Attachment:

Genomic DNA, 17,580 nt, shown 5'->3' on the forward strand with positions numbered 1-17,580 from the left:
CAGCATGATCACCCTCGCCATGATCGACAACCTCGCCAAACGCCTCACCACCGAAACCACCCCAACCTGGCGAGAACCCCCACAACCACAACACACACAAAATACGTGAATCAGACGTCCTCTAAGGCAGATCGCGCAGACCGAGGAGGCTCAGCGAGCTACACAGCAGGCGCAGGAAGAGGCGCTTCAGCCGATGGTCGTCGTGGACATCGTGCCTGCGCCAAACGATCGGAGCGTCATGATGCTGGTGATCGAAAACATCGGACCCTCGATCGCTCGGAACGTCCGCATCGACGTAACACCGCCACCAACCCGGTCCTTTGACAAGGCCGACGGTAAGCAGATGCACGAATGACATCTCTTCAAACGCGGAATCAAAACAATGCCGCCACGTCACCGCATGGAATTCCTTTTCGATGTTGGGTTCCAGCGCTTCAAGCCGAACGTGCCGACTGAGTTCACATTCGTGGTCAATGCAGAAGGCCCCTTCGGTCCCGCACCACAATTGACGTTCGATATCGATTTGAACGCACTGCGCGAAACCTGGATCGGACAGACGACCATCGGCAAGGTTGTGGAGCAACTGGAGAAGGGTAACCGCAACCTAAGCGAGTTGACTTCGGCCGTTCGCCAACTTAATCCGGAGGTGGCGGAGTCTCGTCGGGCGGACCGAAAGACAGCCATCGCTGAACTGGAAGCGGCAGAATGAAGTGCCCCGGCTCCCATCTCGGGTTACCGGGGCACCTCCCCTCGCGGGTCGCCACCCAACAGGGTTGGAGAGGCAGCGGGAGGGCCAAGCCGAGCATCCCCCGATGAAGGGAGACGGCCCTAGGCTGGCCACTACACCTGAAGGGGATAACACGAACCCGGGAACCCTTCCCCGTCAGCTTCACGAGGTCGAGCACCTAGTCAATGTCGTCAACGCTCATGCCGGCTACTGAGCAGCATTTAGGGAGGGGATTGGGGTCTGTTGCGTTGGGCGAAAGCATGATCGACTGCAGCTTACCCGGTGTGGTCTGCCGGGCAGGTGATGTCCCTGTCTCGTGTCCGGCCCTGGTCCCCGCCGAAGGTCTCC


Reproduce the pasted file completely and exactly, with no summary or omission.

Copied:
Genomic DNA, 17,580 nt, shown 5'->3' on the forward strand with positions numbered 1-17,580 from the left:
CAGCATGATCACCCTCGCCATGATCGACAACCTCGCCAAACGCCTCACCACCGAAACCACCCCAACCTGGCGAGAACCCCCACAACCACAACACACACAAAATACGTGAATCAGACGTCCTCTAAGGCAGATCGCGCAGACCGAGGAGGCTCAGCGAGCTACACAGCAGGCGCAGGAAGAGGCGCTTCAGCCGATGGTCGTCGTGGACATCGTGCCTGCGCCAAACGATCGGAGCGTCATGATGCTGGTGATCGAAAACATCGGACCCTCGATCGCTCGGAACGTCCGCATCGACGTAACACCGCCACCAACCCGGTCCTTTGACAAGGCCGACGGTAAGCAGATGCACGAATGACATCTCTTCAAACGCGGAATCAAAACAATGCCGCCACGTCACCGCATGGAATTCCTTTTCGATGTTGGGTTCCAGCGCTTCAAGCCGAACGTGCCGACTGAGTTCACATTCGTGGTCAATGCAGAAGGCCCCTTCGGTCCCGCACCACAATTGACGTTCGATATCGATTTGAACGCACTGCGCGAAACCTGGATCGGACAGACGACCATCGGCAAGGTTGTGGAGCAACTGGAGAAGGGTAACCGCAACCTAAGCGAGTTGACTTCGGCCGTTCGCCAACTTAATCCGGAGGTGGCGGAGTCTCGTCGGGCGGACCGAAAGACAGCCATCGCTGAACTGGAAGCGGCAGAATGAAGTGCCCCGGCTCCCATCTCGGGTTACCGGGGCACCTCCCCTCGCGGGTCGCCACCCAACAGGGTTGGAGAGGCAGCGGGAGGGCCAAGCCGAGCATCCCCCGATGAAGGGAGACGGCCCTAGGCTGGCCACTACACCTGAAGGGGATAACACGAACCCGGGAACCCTTCCCCGTCAGCTTCACGAGGTCGAGCACCTAGTCAATGTCGTCAACGCTCATGCCGGCTACTGAGCAGCATTTAGGGAGGGGATTGGGGTCTGTTGCGTTGGGCGAAAGCATGATCGACTGCAGCTTACCCGGTGTGGTCTGCCGGGCAGGTGATGTCCCTGTCTCGTGTCCGGCCCTGGTCCCCGCCGAAGGTCTCC